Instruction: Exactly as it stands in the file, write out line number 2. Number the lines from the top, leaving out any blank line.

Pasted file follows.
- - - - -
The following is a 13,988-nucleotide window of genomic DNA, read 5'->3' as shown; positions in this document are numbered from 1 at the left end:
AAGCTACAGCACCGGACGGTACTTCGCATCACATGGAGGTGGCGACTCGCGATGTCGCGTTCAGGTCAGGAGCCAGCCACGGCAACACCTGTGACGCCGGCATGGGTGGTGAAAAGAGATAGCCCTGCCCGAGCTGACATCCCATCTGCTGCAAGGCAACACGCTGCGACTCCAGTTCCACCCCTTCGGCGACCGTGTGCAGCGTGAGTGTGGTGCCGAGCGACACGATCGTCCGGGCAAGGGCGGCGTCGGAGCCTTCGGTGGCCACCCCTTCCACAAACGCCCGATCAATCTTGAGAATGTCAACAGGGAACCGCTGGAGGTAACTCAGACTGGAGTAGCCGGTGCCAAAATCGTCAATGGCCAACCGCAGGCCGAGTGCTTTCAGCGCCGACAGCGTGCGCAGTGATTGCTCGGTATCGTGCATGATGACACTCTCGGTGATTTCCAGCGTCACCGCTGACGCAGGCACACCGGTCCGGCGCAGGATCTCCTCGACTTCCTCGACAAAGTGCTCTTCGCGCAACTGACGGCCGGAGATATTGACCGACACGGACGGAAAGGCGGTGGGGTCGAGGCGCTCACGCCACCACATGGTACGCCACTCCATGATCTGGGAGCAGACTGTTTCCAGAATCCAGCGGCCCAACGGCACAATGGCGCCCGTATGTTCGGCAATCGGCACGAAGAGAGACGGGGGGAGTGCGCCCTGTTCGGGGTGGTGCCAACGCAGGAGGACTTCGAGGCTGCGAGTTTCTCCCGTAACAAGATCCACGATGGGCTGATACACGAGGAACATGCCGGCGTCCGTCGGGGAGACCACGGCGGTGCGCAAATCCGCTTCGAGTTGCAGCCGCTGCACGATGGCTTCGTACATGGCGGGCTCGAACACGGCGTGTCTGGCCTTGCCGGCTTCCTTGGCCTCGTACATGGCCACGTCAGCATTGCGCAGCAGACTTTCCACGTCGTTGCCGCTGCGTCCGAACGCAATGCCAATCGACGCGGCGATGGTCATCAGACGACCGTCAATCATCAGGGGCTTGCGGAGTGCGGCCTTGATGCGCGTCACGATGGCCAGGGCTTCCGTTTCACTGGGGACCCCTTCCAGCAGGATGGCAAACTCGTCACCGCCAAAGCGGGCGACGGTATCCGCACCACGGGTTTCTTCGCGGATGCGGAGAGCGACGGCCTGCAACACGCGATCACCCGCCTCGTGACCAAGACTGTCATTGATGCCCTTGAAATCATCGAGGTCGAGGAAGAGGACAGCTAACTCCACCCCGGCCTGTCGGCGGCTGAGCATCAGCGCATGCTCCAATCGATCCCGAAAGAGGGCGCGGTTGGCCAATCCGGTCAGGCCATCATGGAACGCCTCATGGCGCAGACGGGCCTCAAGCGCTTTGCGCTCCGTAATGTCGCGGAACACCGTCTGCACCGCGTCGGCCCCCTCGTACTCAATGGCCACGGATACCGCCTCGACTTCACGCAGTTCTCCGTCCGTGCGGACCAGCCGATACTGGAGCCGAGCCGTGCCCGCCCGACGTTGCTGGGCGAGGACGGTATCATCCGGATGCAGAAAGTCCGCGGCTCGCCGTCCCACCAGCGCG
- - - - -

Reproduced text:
AAGCTACAGCACCGGACGGTACTTCGCATCACATGGAGGTGGCGACTCGCGATGTCGCGTTCAGGTCAGGAGCCAGCCACGGCAACACCTGTGACGCCGGCATGGGTGGTGAAAAGAGATAGCCCTGCCCGAGCTGACATCCCATCTGCTGCAAGGCAACACGCTGCGACTCCAGTTCCACCCCTTCGGCGACCGTGTGCAGCGTGAGTGTGGTGCCGAGCGACACGATCGTCCGGGCAAGGGCGGCGTCGGAGCCTTCGGTGGCCACCCCTTCCACAAACGCCCGATCAATCTTGAGAATGTCAACAGGGAACCGCTGGAGGTAACTCAGACTGGAGTAGCCGGTGCCAAAATCGTCAATGGCCAACCGCAGGCCGAGTGCTTTCAGCGCCGACAGCGTGCGCAGTGATTGCTCGGTATCGTGCATGATGACACTCTCGGTGATTTCCAGCGTCACCGCTGACGCAGGCACACCGGTCCGGCGCAGGATCTCCTCGACTTCCTCGACAAAGTGCTCTTCGCGCAACTGACGGCCGGAGATATTGACCGACACGGACGGAAAGGCGGTGGGGTCGAGGCGCTCACGCCACCACATGGTACGCCACTCCATGATCTGGGAGCAGACTGTTTCCAGAATCCAGCGGCCCAACGGCACAATGGCGCCCGTATGTTCGGCAATCGGCACGAAGAGAGACGGGGGGAGTGCGCCCTGTTCGGGGTGGTGCCAACGCAGGAGGACTTCGAGGCTGCGAGTTTCTCCCGTAACAAGATCCACGATGGGCTGATACACGAGGAACATGCCGGCGTCCGTCGGGGAGACCACGGCGGTGCGCAAATCCGCTTCGAGTTGCAGCCGCTGCACGATGGCTTCGTACATGGCGGGCTCGAACACGGCGTGTCTGGCCTTGCCGGCTTCCTTGGCCTCGTACATGGCCACGTCAGCATTGCGCAGCAGACTTTCCACGTCGTTGCCGCTGCGTCCGAACGCAATGCCAATCGACGCGGCGATGGTCATCAGACGACCGTCAATCATCAGGGGCTTGCGGAGTGCGGCCTTGATGCGCGTCACGATGGCCAGGGCTTCCGTTTCACTGGGGACCCCTTCCAGCAGGATGGCAAACTCGTCACCGCCAAAGCGGGCGACGGTATCCGCACCACGGGTTTCTTCGCGGATGCGGAGAGCGACGGCCTGCAACACGCGATCACCCGCCTCGTGACCAAGACTGTCATTGATGCCCTTGAAATCATCGAGGTCGAGGAAGAGGACAGCTAACTCCACCCCGGCCTGTCGGCGGCTGAGCATCAGCGCATGCTCCAATCGATCCCGAAAGAGGGCGCGGTTGGCCAATCCGGTCAGGCCATCATGGAACGCCTCATGGCGCAGACGGGCCTCAAGCGCTTTGCGCTCCGTAATGTCGCGGAACACCGTCTGCACCGCGTCGGCCCCCTCGTACTCAATGGCCACGGATACCGCCTCGACTTCACGCAGTTCTCCGTCCGTGCGGACCAGCCGATACTGGAGCCGAGCCGTGCCCGCCCGACGTTGCTGGGCGAGGACGGTATCATCCGGATGCAGAAAGTCCGCGGCTCGCCGTCCCACCAGCGCG